NYU chemists have discovered crystal growth complexities, which at first glance appeared to confound 50 years of theory and deepened the mystery of how organic crystals form. But, appearances can be deceiving.
New York University chemists have discovered crystal growth complexities, which at first glance appeared to confound 50 years of theory and deepened the mystery of how organic crystals form. But, appearances can be deceiving.
Their findings, which appear in the latest edition of Proceedings of the National Academy of Sciences, have a range of implications—from the production of pharmaceuticals and new electronic materials to unraveling the pathways for kidney stone formation.
The researchers focused on L-cystine crystals, the chief component of a particularly nefarious kind of kidney stone. The authors hoped to improve their understanding of how these crystals form and grow in order to design therapeutic agents that inhibit stone formation.
While the interest in L-cystine crystals is limited to the biomedical arena, understanding the details of crystal growth, especially the role of defects—or imperfections in crystals—is critical to the advancement of emerging technologies that aim to use organic crystalline materials.
Scientists in the Molecular Design Institute in the NYU Department of Chemistry have been examining defects in crystals called screw dislocations – features on the surface of a crystal that resemble a spiraled ham.
Dislocations were first posed by William Keith Burton, Nicolás Cabrera, and Sir Frederick Charles Frank in the late 1940s as essential for crystal growth. The so-called BCF theory posited that crystals with one screw dislocation would form hillocks that resembled a spiral staircase while those with two screw dislocations would merge and form a structure similar to a Mayan pyramid—a series of stacked “island” surfaces that are closed off from each other.
Using atomic force microscopy, the Molecular Design Institute team examined both kinds of screw dislocations in L-cystine crystals at nanoscale resolution. Their results showed exactly the opposite of what BCF theory predicted—crystals with one screw dislocation seemed to form stacked hexagonal “islands” while those with two proximal screw dislocations produced a six-sided spiral staircase.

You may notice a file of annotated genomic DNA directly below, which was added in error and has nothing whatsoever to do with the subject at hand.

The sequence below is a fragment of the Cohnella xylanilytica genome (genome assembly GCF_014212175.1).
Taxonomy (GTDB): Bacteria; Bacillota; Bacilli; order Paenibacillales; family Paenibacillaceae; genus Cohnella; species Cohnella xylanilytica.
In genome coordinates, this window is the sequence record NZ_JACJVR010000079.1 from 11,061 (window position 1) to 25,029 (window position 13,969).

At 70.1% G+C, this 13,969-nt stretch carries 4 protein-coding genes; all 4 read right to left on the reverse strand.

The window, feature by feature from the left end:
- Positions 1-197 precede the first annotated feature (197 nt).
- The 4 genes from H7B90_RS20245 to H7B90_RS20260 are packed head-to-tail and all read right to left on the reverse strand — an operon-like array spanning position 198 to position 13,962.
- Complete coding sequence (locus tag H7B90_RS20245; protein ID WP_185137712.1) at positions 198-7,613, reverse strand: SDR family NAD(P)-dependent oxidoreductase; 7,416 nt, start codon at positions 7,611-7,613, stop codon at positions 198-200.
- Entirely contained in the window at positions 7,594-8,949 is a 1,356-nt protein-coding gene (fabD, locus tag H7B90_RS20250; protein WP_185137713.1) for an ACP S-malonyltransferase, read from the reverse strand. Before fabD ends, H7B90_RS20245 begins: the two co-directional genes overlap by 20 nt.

A re-examination of these micrographs by Molecular Design Institute scientist Alexander Shtukenberg, in combination with computer simulations, served to refine the actual crystal growth sequence and found that, in fact, BCF theory still held. In other words, while the crystals’ physical appearance seemed at odds with the long-standing theory, they actually did grow in a manner predicted decades ago.
“These findings are remarkable in that they didn’t, at first glance, make any sense,” said NYU Chemistry Professor Michael Ward, one of the authors of the publication. “They appeared to contradict 60 years of thinking about crystal growth, but in fact revealed that crystal growth is at once elegant and complex, with hidden features that must be extracted if it is to be understood. More importantly, this example serves as a warning that first impressions are not always correct.”
The research was supported by the National Science Foundation (CHE-0845526, DMR-1105000, and DMR-1206337) and by the NSF Materials Research Science and Engineering Center (MRSEC) Program (DMR-0820341).
NYU’s center is one of 27 MRSECs in the country. These NSF-backed centers support interdisciplinary and multidisciplinary materials research to address fundamental problems in science and engineering. For more, go to http://mrsec.as.nyu.edu and http://www.mrsec.org.